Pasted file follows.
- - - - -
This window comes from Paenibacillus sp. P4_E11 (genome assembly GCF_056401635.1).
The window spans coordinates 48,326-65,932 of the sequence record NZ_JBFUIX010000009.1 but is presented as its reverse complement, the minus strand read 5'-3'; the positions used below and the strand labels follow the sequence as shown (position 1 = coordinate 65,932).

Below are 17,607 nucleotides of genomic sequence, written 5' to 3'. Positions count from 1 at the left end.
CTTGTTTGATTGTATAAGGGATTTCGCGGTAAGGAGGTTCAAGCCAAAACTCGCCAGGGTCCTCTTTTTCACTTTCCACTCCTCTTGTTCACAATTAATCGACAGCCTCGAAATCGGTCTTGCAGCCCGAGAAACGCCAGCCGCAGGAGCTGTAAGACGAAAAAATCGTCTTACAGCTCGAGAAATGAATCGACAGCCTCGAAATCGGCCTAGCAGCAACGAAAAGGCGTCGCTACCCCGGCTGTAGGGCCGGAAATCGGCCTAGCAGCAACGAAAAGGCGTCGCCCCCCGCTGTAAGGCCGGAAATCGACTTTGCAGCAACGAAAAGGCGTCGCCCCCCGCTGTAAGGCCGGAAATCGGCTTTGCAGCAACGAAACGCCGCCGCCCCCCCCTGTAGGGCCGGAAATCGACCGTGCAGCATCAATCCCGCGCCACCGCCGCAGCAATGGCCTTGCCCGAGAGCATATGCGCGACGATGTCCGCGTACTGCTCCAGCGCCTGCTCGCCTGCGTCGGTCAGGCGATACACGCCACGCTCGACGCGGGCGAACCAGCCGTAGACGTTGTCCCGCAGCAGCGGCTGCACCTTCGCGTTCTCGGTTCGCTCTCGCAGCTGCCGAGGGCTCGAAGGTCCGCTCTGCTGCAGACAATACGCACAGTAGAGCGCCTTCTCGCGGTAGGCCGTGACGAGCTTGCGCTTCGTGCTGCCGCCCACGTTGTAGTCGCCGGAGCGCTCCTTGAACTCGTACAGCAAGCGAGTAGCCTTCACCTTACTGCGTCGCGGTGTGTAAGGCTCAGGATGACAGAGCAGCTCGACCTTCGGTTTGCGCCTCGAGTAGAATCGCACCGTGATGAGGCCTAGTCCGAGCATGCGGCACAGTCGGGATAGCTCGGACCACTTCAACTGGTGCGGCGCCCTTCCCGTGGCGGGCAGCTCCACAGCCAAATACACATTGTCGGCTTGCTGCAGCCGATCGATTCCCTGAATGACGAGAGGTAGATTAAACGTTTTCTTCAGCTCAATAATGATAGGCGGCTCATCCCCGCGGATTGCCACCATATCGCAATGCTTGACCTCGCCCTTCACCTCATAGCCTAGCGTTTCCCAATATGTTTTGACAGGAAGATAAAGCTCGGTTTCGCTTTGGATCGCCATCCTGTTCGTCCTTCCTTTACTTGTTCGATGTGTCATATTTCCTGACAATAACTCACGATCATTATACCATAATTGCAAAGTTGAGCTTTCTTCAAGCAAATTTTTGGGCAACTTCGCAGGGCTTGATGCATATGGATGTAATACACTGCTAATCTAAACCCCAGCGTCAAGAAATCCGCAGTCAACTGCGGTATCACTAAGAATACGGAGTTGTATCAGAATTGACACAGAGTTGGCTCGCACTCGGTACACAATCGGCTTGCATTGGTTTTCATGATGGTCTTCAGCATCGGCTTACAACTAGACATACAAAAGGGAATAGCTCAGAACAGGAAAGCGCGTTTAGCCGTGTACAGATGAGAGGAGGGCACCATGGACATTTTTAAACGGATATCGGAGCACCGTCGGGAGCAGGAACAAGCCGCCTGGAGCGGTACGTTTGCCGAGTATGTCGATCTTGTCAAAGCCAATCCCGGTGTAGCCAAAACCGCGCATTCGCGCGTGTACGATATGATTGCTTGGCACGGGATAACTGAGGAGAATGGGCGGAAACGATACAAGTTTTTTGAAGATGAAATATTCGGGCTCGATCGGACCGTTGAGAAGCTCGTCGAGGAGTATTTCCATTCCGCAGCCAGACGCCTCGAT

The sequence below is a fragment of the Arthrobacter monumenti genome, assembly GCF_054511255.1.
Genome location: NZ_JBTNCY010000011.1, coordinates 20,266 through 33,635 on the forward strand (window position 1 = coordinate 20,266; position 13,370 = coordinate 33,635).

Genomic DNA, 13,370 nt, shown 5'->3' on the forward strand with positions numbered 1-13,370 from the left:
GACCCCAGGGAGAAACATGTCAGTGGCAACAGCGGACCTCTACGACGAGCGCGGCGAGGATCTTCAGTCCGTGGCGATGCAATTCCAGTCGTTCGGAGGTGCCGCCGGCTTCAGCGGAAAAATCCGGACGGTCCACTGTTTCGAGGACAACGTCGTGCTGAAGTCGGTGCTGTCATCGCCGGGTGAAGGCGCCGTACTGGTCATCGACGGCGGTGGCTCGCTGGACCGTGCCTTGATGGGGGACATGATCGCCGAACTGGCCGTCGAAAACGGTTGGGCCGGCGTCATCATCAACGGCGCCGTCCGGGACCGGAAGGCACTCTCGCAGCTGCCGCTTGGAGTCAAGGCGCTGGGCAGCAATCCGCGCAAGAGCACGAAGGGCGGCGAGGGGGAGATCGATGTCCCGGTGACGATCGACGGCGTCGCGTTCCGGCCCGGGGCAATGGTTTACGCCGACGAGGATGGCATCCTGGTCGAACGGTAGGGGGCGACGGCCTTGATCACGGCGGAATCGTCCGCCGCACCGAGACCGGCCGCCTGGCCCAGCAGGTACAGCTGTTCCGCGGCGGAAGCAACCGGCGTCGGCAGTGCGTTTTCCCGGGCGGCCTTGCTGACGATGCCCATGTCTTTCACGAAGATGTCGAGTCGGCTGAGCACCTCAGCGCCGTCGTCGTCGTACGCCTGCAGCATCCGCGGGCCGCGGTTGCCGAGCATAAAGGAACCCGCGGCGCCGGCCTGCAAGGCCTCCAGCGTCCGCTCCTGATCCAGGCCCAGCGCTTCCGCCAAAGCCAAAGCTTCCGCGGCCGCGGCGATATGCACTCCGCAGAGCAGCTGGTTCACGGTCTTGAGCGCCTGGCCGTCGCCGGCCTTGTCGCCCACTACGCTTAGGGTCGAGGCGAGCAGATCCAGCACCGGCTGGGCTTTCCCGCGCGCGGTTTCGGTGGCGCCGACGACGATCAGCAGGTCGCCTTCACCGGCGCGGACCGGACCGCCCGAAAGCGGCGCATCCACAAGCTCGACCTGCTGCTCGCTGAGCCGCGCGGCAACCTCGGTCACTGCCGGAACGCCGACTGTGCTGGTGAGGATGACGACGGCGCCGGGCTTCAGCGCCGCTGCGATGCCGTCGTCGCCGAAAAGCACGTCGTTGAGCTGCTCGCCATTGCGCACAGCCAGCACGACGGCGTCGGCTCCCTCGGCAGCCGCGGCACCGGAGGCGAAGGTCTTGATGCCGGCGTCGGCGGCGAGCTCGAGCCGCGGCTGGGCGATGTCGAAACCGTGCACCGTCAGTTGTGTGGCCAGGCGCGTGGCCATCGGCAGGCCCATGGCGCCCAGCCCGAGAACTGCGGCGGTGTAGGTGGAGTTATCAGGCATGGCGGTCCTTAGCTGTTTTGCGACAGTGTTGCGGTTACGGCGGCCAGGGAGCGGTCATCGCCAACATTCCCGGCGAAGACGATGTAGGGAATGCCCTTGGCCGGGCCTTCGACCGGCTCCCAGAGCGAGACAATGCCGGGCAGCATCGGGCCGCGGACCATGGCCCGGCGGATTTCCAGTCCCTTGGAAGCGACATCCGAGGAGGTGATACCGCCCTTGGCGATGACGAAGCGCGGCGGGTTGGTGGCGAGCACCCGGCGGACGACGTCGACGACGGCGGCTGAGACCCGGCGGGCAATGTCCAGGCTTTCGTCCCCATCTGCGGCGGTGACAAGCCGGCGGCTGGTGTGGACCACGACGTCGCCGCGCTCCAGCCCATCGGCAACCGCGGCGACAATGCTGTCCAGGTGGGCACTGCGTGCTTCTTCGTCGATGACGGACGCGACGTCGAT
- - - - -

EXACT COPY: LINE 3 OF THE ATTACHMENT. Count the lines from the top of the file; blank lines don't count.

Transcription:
Below are 17,607 nucleotides of genomic sequence, written 5' to 3'. Positions count from 1 at the left end.